2 Samuel 20

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Read 2 Samuel 20

Sheba Rebels Against David

1 Now a troublemaker named Sheba son of Bikri, a Benjamite, happened to be there. He sounded the trumpet and shouted,

“We have no share in David,
    no part in Jesse’s son!
Every man to his tent, Israel!”

So all the men of Israel deserted David to follow Sheba son of Bikri. But the men of Judah stayed by their king all the way from the Jordan to Jerusalem.

When David returned to his palace in Jerusalem, he took the ten concubines he had left to take care of the palace and put them in a house under guard. He provided for them but had no sexual relations with them. They were kept in confinement till the day of their death, living as widows.

Then the king said to Amasa, “Summon the men of Judah to come to me within three days, and be here yourself.” But when Amasa went to summon Judah, he took longer than the time the king had set for him.

David said to Abishai, “Now Sheba son of Bikri will do us more harm than Absalom did. Take your master’s men and pursue him, or he will find fortified cities and escape from us.” So Joab’s men and the Kerethites and Pelethites and all the mighty warriors went out under the command of Abishai. They marched out from Jerusalem to pursue Sheba son of Bikri.

While they were at the great rock in Gibeon, Amasa came to meet them. Joab was wearing his military tunic, and strapped over it at his waist was a belt with a dagger in its sheath. As he stepped forward, it dropped out of its sheath.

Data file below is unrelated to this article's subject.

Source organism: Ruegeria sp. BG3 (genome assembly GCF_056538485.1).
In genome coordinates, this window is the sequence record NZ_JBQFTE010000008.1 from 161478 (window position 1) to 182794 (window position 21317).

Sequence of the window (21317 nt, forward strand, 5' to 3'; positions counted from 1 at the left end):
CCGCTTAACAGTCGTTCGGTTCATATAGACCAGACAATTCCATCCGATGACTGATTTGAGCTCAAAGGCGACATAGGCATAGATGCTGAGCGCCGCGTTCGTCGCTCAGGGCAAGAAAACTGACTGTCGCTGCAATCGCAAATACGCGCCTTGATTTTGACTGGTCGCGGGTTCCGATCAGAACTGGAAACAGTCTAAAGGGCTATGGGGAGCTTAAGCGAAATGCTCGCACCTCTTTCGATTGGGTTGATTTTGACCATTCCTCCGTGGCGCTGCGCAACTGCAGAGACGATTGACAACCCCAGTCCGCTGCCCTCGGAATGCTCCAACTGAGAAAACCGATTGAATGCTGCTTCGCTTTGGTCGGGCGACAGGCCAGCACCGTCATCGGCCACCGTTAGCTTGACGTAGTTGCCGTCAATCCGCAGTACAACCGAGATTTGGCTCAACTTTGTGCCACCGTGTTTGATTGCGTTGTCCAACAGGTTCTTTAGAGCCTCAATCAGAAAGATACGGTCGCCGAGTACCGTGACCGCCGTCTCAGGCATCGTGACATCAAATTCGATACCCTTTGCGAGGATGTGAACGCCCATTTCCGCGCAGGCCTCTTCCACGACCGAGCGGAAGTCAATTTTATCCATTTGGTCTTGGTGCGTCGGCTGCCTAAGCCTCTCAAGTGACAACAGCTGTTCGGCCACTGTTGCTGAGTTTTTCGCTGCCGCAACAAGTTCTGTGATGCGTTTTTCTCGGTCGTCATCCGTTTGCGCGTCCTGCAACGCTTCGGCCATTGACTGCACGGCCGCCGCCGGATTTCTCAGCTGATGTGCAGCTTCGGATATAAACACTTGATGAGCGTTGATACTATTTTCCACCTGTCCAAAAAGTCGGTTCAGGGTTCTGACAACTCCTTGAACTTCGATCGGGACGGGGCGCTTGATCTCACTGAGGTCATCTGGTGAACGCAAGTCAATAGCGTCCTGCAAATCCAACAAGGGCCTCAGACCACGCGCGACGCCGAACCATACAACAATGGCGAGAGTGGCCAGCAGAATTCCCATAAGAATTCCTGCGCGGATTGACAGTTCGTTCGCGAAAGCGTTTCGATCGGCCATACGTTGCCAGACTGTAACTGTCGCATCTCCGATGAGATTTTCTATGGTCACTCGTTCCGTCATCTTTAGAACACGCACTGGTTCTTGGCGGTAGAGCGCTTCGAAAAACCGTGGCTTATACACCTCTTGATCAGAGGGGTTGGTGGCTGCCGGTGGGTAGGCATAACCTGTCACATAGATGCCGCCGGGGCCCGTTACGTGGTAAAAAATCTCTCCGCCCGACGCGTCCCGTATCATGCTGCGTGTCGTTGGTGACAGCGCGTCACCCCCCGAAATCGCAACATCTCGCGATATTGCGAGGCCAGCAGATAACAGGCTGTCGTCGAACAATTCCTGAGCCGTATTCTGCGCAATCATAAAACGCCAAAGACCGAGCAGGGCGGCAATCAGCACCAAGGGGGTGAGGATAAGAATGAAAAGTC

Joab said to Amasa, “How are you, my brother?” Then Joab took Amasa by the beard with his right hand to kiss him. 10 Amasa was not on his guard against the dagger in Joab’s hand, and Joab plunged it into his belly, and his intestines spilled out on the ground. Without being stabbed again, Amasa died. Then Joab and his brother Abishai pursued Sheba son of Bikri.

11 One of Joab’s men stood beside Amasa and said, “Whoever favors Joab, and whoever is for David, let him follow Joab!” 12 Amasa lay wallowing in his blood in the middle of the road, and the man saw that all the troops came to a halt there. When he realized that everyone who came up to Amasa stopped, he dragged him from the road into a field and threw a garment over him. 13 After Amasa had been removed from the road, everyone went on with Joab to pursue Sheba son of Bikri.

14 Sheba passed through all the tribes of Israel to Abel Beth Maakah and through the entire region of the Bikrites, who gathered together and followed him. 15 All the troops with Joab came and besieged Sheba in Abel Beth Maakah. They built a siege ramp up to the city, and it stood against the outer fortifications. While they were battering the wall to bring it down, 16 a wise woman called from the city, “Listen! Listen! Tell Joab to come here so I can speak to him.” 17 He went toward her, and she asked, “Are you Joab?”

“I am,” he answered.

She said, “Listen to what your servant has to say.”

“I’m listening,” he said.

18 She continued, “Long ago they used to say, ‘Get your answer at Abel,’ and that settled it. 19 We are the peaceful and faithful in Israel. You are trying to destroy a city that is a mother in Israel. Why do you want to swallow up the Lord’s inheritance?”

20 “Far be it from me!” Joab replied, “Far be it from me to swallow up or destroy! 21 That is not the case. A man named Sheba son of Bikri, from the hill country of Ephraim, has lifted up his hand against the king, against David. Hand over this one man, and I’ll withdraw from the city.”

The woman said to Joab, “His head will be thrown to you from the wall.”

22 Then the woman went to all the people with her wise advice, and they cut off the head of Sheba son of Bikri and threw it to Joab. So he sounded the trumpet, and his men dispersed from the city, each returning to his home. And Joab went back to the king in Jerusalem.

David’s Officials

23 Joab was over Israel’s entire army; Benaiah son of Jehoiada was over the Kerethites and Pelethites; 24 Adoniram was in charge of forced labor; Jehoshaphat son of Ahilud was recorder; 25 Sheva was secretary; Zadok and Abiathar were priests; 26 and Ira the Jairite was David’s priest.